Theosophical University Press Online Edition

WIND OF THE SPIRIT

By G. de Purucker


First Edition copyright ©1944; Second Revised Edition copyright ©1984 by Theosophical University Press (print version also available). Electronic version ISBN 1-55700-128-6. All rights reserved. This edition may be downloaded for off-line viewing without charge. No part of this publication may be reproduced for commercial or other use in any form or by any means, electronic, mechanical, photocopying, recording, or otherwise, without permission of Theosophical University Press. For ease of searching, no diacritical marks appear in this electronic version of the text.


Contents

FOREWORD

Wind of the Spirit
The Heritage of Man Is Man Himself
Where Are the Sages and Seers?
Shifting Our Center of Consciousness
Altruism
Carving Your Destiny

After Death: You Are Yourself
The Secret of Human Conflict
The Divine Proportion
Civilization Built upon Thought
The Injunction of Pythagoras
Universality and the Esoteric Tradition
Where the Masters Work
Prayer and Aspiration

The Only Way Out
Where Two or Three Are Gathered
The Direct Road to Wisdom
What Is Old Age?
Work Out Your Own Salvation
The Touchstone of Truth
To Those Who Mourn
The Giving of the Self
Why Not Laugh at Yourself?
The Guardian Angel
Strength through Exercise

The World's Trouble and Its Cure
Guard Your Thought Processes
Initiation and Suffering
The Weighing of the Heart
The Ensouling of Man
Overcoming Doubt
The Essence of H. P. Blavatsky's Message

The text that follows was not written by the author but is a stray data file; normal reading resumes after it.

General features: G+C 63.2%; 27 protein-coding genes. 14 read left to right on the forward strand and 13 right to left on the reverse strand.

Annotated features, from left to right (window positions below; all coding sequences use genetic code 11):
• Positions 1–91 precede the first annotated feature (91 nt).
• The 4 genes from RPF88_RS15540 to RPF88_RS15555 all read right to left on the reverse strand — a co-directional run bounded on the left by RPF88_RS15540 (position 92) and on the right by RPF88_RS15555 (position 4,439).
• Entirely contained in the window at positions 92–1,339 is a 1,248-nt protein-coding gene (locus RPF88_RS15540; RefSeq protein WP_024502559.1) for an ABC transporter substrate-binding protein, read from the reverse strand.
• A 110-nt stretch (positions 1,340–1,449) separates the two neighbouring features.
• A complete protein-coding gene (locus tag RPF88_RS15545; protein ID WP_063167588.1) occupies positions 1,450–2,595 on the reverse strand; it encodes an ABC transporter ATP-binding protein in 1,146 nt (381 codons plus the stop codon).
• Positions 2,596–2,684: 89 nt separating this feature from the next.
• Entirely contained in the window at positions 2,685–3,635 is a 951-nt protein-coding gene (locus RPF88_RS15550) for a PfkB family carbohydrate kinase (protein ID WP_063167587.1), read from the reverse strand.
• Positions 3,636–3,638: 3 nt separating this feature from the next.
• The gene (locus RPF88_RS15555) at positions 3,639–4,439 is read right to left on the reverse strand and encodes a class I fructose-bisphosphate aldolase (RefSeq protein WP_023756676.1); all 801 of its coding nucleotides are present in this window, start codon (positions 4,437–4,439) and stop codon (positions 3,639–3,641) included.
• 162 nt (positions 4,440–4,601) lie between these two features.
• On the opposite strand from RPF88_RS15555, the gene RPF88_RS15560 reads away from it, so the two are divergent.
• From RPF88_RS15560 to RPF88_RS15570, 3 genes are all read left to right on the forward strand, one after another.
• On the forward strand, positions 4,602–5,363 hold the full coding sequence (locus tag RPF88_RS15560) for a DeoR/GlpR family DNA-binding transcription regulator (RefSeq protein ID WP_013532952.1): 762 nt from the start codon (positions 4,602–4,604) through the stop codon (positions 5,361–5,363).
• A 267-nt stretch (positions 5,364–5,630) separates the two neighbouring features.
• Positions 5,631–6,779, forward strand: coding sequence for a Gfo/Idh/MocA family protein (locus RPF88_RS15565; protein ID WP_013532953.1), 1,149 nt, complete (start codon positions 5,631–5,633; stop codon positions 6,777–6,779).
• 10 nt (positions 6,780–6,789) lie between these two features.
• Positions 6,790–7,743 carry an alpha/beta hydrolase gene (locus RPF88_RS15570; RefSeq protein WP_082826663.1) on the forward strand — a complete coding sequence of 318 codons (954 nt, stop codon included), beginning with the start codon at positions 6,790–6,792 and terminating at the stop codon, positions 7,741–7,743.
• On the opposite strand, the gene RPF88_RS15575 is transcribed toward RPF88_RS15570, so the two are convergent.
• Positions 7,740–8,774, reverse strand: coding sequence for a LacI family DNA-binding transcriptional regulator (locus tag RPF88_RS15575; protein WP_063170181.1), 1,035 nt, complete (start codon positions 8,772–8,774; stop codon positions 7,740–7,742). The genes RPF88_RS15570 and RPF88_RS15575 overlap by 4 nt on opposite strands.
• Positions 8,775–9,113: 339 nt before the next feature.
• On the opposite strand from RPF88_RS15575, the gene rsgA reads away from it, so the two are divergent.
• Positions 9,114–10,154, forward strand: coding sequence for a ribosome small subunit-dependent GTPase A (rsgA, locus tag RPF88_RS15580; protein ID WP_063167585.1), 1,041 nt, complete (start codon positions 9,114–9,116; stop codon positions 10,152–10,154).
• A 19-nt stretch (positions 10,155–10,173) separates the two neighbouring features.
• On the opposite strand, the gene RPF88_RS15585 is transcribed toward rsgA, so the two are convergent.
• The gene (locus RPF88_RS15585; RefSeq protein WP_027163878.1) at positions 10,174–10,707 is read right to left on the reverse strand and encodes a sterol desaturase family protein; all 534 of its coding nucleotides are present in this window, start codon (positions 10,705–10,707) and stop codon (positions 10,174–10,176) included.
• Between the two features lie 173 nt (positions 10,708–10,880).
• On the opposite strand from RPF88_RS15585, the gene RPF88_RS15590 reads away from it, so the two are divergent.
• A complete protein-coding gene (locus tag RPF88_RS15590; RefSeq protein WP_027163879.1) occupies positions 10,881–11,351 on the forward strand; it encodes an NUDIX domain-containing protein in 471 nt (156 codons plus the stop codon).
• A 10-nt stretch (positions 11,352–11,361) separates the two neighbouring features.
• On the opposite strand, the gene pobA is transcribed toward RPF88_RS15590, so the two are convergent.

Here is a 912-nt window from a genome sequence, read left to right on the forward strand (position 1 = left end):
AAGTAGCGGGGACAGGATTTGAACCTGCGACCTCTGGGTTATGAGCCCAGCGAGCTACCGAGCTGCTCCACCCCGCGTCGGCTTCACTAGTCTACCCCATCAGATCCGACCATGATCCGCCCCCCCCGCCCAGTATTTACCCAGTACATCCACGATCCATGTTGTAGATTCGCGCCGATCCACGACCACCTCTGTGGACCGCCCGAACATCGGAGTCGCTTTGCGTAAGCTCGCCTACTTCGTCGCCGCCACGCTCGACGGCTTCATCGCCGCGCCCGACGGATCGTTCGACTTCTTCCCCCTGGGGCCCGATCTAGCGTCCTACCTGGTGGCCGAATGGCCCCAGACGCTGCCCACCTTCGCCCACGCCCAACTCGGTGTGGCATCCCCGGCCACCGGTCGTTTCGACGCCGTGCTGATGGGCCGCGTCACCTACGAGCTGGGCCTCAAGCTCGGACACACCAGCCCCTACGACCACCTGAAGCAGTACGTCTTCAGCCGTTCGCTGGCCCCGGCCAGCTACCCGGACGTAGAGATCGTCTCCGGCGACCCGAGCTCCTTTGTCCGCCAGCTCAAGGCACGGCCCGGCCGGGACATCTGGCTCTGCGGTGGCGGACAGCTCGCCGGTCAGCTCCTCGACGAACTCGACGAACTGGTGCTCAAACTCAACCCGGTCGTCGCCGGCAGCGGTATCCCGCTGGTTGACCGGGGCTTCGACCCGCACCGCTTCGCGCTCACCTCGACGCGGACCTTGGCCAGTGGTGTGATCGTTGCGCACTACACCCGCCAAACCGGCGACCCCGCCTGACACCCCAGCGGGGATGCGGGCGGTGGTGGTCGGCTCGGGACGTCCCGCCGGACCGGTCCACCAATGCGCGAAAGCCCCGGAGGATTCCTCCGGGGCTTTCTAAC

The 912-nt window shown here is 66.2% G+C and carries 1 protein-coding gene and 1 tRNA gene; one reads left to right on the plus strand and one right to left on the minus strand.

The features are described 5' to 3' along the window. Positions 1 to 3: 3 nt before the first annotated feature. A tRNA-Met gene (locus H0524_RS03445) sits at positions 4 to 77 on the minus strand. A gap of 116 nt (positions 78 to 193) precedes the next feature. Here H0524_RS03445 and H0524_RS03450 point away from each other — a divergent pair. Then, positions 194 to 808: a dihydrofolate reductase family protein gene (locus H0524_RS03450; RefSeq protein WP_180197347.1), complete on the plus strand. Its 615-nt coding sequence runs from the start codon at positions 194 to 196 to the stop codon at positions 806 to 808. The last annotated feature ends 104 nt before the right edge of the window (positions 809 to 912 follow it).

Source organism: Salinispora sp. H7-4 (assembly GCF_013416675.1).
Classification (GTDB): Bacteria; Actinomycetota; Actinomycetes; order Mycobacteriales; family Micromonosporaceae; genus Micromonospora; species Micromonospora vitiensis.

The Yoga of Theosophy
Beauty and Science
The Understanding Heart

Karma: Pleasant and Unpleasant
Young People and Theosophy
Making Mistakes
The Lost Cause of Materialism
The Virgin Birth
Let the Christ-Child Live
The Exoteric and Esoteric H. P. B

The Vision of the Lord Buddha
Rules of Conduct
Common Sense in the Home
An Attitude of Balance and Vision
Forgiveness and Karmic Action
Capturing a World with Ideas
Karmic Results and the Bardo
The Guerdon of Self-Forgetfulness
"Vengeance Is Mine"
Human Consciousness

Theosophists and Prayer
Strength and Balance in Occultism
Fear, the Great Destroyer
Soul Loss and Insincerity
The Relation of the Finite to the Infinite
Misuse of the Free Will
"Lead Us Not into Temptation"
Help from the Gods
Predestination

What Is Truth?
We Have No Dogmas
Making Resolutions
Help from the Teachers
Encouragement on the Path
Nature in Silent Prayer
Two Ways of Viewing Reality
Oracles of the Ancients
Duty and the Moral Balance
One Life — One Law
The Theosophy of China
Responsibility of Scientists
Angel and Demon

About Healing
Man in a Just and Ordered Universe
Where Can Truth Be Found?
Win with Gentleness and Kindness
The Hill of Discernment
Three Aspects of Karma
How Easter Became a Christian Festival
Time, Duration, and the Eternal Now
Nature's Way after Death
Wine as a Mystic Symbol
The Four Yugas

How Can You Prove Reincarnation?
The Invincible Fire of Spirit
Knowledge Brings Responsibility
The Adversary
The Christmas Tree
The Living Buddhas in Tibet
Thoughts on Karma
The Ancient Doctrine of Vicarious Atonement
The Golden Chain of Platonic Succession
Lost Continents and Our Atlantean Heritage